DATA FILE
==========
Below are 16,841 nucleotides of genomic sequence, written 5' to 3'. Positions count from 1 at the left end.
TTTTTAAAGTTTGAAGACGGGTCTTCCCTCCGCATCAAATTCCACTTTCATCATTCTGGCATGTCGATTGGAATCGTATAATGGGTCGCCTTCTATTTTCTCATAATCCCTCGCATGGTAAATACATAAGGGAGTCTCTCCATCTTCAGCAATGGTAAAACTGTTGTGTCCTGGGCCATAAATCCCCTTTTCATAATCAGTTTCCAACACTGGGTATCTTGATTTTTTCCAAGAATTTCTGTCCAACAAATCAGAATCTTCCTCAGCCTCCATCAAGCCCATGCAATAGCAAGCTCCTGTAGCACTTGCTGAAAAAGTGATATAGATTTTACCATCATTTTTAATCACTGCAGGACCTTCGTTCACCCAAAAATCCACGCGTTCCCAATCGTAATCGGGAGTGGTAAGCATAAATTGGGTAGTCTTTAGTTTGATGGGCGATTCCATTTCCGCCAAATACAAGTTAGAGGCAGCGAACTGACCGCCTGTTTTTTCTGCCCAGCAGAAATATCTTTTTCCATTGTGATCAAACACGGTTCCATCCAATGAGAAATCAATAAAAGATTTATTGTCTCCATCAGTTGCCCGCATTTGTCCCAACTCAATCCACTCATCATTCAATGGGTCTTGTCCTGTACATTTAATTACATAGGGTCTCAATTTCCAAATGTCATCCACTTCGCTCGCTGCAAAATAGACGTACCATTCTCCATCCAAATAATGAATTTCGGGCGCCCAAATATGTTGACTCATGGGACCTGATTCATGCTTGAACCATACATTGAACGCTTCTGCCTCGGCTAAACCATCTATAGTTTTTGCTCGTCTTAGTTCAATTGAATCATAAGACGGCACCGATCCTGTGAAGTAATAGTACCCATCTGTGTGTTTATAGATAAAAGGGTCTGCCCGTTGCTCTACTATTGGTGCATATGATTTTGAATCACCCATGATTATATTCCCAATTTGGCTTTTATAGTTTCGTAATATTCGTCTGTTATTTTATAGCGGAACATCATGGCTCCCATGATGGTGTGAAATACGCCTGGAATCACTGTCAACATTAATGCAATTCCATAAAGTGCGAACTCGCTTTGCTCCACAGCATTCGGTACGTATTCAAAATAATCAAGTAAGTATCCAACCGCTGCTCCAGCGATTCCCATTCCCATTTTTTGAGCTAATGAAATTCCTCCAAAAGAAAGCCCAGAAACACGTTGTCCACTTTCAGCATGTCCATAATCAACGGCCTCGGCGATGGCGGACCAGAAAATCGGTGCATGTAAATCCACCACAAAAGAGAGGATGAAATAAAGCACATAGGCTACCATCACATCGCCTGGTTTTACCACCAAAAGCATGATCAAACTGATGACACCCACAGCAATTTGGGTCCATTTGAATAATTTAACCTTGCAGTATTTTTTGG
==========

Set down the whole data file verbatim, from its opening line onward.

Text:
Below are 16,841 nucleotides of genomic sequence, written 5' to 3'. Positions count from 1 at the left end.
TTTTTAAAGTTTGAAGACGGGTCTTCCCTCCGCATCAAATTCCACTTTCATCATTCTGGCATGTCGATTGGAATCGTATAATGGGTCGCCTTCTATTTTCTCATAATCCCTCGCATGGTAAATACATAAGGGAGTCTCTCCATCTTCAGCAATGGTAAAACTGTTGTGTCCTGGGCCATAAATCCCCTTTTCATAATCAGTTTCCAACACTGGGTATCTTGATTTTTTCCAAGAATTTCTGTCCAACAAATCAGAATCTTCCTCAGCCTCCATCAAGCCCATGCAATAGCAAGCTCCTGTAGCACTTGCTGAAAAAGTGATATAGATTTTACCATCATTTTTAATCACTGCAGGACCTTCGTTCACCCAAAAATCCACGCGTTCCCAATCGTAATCGGGAGTGGTAAGCATAAATTGGGTAGTCTTTAGTTTGATGGGCGATTCCATTTCCGCCAAATACAAGTTAGAGGCAGCGAACTGACCGCCTGTTTTTTCTGCCCAGCAGAAATATCTTTTTCCATTGTGATCAAACACGGTTCCATCCAATGAGAAATCAATAAAAGATTTATTGTCTCCATCAGTTGCCCGCATTTGTCCCAACTCAATCCACTCATCATTCAATGGGTCTTGTCCTGTACATTTAATTACATAGGGTCTCAATTTCCAAATGTCATCCACTTCGCTCGCTGCAAAATAGACGTACCATTCTCCATCCAAATAATGAATTTCGGGCGCCCAAATATGTTGACTCATGGGACCTGATTCATGCTTGAACCATACATTGAACGCTTCTGCCTCGGCTAAACCATCTATAGTTTTTGCTCGTCTTAGTTCAATTGAATCATAAGACGGCACCGATCCTGTGAAGTAATAGTACCCATCTGTGTGTTTATAGATAAAAGGGTCTGCCCGTTGCTCTACTATTGGTGCATATGATTTTGAATCACCCATGATTATATTCCCAATTTGGCTTTTATAGTTTCGTAATATTCGTCTGTTATTTTATAGCGGAACATCATGGCTCCCATGATGGTGTGAAATACGCCTGGAATCACTGTCAACATTAATGCAATTCCATAAAGTGCGAACTCGCTTTGCTCCACAGCATTCGGTACGTATTCAAAATAATCAAGTAAGTATCCAACCGCTGCTCCAGCGATTCCCATTCCCATTTTTTGAGCTAATGAAATTCCTCCAAAAGAAAGCCCAGAAACACGTTGTCCACTTTCAGCATGTCCATAATCAACGGCCTCGGCGATGGCGGACCAGAAAATCGGTGCATGTAAATCCACCACAAAAGAGAGGATGAAATAAAGCACATAGGCTACCATCACATCGCCTGGTTTTACCACCAAAAGCATGATCAAACTGATGACACCCACAGCAATTTGGGTCCATTTGAATAATTTAACCTTGCAGTATTTTTTGG